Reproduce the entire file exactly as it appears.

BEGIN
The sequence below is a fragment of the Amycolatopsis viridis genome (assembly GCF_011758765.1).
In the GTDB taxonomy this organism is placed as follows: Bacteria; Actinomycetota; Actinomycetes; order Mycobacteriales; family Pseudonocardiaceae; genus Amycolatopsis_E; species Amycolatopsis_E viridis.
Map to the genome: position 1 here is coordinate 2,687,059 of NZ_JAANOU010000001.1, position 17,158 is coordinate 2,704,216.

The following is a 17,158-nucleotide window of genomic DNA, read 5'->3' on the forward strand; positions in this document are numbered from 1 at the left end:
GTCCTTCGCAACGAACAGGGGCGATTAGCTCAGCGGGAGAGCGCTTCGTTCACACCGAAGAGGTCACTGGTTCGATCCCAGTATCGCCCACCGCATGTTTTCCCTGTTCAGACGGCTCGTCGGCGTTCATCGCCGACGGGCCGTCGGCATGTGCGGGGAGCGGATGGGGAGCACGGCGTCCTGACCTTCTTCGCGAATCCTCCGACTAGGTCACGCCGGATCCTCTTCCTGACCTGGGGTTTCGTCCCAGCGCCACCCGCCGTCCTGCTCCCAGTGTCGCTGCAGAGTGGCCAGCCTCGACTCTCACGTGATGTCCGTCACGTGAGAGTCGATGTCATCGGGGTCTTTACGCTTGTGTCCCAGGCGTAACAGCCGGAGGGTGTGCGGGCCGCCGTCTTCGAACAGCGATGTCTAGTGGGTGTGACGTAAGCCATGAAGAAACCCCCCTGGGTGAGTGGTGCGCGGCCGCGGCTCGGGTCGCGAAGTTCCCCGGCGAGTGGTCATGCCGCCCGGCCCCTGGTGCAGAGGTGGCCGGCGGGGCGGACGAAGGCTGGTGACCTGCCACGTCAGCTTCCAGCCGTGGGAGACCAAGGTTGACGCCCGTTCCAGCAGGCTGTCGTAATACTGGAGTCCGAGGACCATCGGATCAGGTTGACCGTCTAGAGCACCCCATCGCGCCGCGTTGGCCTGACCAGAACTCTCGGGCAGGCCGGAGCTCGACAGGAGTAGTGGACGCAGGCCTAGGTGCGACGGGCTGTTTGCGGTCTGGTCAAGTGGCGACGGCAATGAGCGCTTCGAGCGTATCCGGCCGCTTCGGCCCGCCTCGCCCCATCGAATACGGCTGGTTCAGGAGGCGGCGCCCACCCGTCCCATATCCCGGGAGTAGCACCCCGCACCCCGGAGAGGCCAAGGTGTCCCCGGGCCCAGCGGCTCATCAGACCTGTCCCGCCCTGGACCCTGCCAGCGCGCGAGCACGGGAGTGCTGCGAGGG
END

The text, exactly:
The sequence below is a fragment of the Amycolatopsis viridis genome (assembly GCF_011758765.1).
In the GTDB taxonomy this organism is placed as follows: Bacteria; Actinomycetota; Actinomycetes; order Mycobacteriales; family Pseudonocardiaceae; genus Amycolatopsis_E; species Amycolatopsis_E viridis.
Map to the genome: position 1 here is coordinate 2,687,059 of NZ_JAANOU010000001.1, position 17,158 is coordinate 2,704,216.

The following is a 17,158-nucleotide window of genomic DNA, read 5'->3' on the forward strand; positions in this document are numbered from 1 at the left end:
GTCCTTCGCAACGAACAGGGGCGATTAGCTCAGCGGGAGAGCGCTTCGTTCACACCGAAGAGGTCACTGGTTCGATCCCAGTATCGCCCACCGCATGTTTTCCCTGTTCAGACGGCTCGTCGGCGTTCATCGCCGACGGGCCGTCGGCATGTGCGGGGAGCGGATGGGGAGCACGGCGTCCTGACCTTCTTCGCGAATCCTCCGACTAGGTCACGCCGGATCCTCTTCCTGACCTGGGGTTTCGTCCCAGCGCCACCCGCCGTCCTGCTCCCAGTGTCGCTGCAGAGTGGCCAGCCTCGACTCTCACGTGATGTCCGTCACGTGAGAGTCGATGTCATCGGGGTCTTTACGCTTGTGTCCCAGGCGTAACAGCCGGAGGGTGTGCGGGCCGCCGTCTTCGAACAGCGATGTCTAGTGGGTGTGACGTAAGCCATGAAGAAACCCCCCTGGGTGAGTGGTGCGCGGCCGCGGCTCGGGTCGCGAAGTTCCCCGGCGAGTGGTCATGCCGCCCGGCCCCTGGTGCAGAGGTGGCCGGCGGGGCGGACGAAGGCTGGTGACCTGCCACGTCAGCTTCCAGCCGTGGGAGACCAAGGTTGACGCCCGTTCCAGCAGGCTGTCGTAATACTGGAGTCCGAGGACCATCGGATCAGGTTGACCGTCTAGAGCACCCCATCGCGCCGCGTTGGCCTGACCAGAACTCTCGGGCAGGCCGGAGCTCGACAGGAGTAGTGGACGCAGGCCTAGGTGCGACGGGCTGTTTGCGGTCTGGTCAAGTGGCGACGGCAATGAGCGCTTCGAGCGTATCCGGCCGCTTCGGCCCGCCTCGCCCCATCGAATACGGCTGGTTCAGGAGGCGGCGCCCACCCGTCCCATATCCCGGGAGTAGCACCCCGCACCCCGGAGAGGCCAAGGTGTCCCCGGGCCCAGCGGCTCATCAGACCTGTCCCGCCCTGGACCCTGCCAGCGCGCGAGCACGGGAGTGCTGCGAGGG